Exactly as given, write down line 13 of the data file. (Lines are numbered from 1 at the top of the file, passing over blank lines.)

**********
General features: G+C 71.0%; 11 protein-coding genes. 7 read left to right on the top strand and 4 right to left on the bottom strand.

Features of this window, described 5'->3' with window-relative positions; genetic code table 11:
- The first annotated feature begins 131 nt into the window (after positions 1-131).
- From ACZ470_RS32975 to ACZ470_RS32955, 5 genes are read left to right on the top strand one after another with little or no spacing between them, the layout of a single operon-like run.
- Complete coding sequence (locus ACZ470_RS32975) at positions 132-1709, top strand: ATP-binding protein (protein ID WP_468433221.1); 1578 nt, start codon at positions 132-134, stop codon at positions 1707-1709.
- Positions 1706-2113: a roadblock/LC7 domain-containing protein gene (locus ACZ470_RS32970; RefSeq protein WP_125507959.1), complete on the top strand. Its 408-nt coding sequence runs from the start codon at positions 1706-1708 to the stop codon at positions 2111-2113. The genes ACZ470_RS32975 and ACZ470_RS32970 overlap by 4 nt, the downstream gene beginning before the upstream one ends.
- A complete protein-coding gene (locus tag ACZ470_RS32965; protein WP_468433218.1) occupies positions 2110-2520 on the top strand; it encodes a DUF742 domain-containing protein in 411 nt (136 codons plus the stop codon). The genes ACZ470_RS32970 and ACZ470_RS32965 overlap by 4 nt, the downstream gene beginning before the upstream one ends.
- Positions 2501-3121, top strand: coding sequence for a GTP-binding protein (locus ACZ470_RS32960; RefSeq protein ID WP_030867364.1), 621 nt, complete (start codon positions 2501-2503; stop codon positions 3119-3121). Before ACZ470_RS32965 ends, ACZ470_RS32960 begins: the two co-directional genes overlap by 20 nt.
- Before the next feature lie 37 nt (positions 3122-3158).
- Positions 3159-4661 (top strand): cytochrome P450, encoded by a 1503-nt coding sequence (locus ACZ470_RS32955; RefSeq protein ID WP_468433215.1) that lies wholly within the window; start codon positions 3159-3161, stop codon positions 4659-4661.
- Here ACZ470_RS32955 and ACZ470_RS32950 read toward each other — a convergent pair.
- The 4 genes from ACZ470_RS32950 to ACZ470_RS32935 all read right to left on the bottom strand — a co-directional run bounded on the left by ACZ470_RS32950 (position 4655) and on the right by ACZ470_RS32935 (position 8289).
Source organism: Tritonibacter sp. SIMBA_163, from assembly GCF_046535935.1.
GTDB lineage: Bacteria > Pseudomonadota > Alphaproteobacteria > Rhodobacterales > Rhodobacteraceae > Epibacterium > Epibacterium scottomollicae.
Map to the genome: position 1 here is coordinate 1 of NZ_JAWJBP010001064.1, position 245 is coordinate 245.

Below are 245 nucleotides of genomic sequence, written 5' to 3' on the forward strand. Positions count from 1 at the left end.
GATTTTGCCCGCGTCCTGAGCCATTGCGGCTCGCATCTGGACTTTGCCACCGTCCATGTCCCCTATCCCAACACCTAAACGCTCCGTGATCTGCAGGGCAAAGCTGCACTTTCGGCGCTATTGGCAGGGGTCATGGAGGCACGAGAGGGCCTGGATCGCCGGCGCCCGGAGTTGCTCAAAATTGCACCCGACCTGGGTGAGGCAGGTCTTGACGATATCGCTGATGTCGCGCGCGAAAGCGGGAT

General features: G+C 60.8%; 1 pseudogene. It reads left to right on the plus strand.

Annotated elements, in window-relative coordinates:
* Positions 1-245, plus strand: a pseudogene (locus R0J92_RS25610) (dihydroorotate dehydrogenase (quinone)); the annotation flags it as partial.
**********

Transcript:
Source organism: Tritonibacter sp. SIMBA_163, from assembly GCF_046535935.1.